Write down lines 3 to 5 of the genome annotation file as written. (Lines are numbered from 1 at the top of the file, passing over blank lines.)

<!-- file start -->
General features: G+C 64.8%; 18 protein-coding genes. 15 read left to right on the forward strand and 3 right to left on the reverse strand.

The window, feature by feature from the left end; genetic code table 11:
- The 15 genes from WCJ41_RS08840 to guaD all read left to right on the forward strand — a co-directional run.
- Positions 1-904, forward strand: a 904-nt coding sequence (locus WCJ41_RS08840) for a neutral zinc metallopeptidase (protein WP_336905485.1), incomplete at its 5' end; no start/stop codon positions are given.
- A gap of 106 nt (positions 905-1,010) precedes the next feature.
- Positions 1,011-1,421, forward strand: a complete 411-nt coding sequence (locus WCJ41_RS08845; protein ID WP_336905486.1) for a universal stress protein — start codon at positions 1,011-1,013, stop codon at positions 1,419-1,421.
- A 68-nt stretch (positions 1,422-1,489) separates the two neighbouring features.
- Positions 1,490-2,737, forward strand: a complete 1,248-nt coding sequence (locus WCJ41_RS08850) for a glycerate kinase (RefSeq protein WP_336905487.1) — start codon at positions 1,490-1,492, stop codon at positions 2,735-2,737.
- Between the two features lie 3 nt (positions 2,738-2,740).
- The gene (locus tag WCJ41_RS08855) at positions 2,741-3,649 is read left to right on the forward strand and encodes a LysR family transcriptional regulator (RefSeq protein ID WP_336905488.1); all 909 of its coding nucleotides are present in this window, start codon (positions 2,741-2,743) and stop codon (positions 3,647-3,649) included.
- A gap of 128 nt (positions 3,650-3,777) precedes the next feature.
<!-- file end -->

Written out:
- The 15 genes from WCJ41_RS08840 to guaD all read left to right on the forward strand — a co-directional run.
- Positions 1-904, forward strand: a 904-nt coding sequence (locus WCJ41_RS08840) for a neutral zinc metallopeptidase (protein WP_336905485.1), incomplete at its 5' end; no start/stop codon positions are given.
- A gap of 106 nt (positions 905-1,010) precedes the next feature.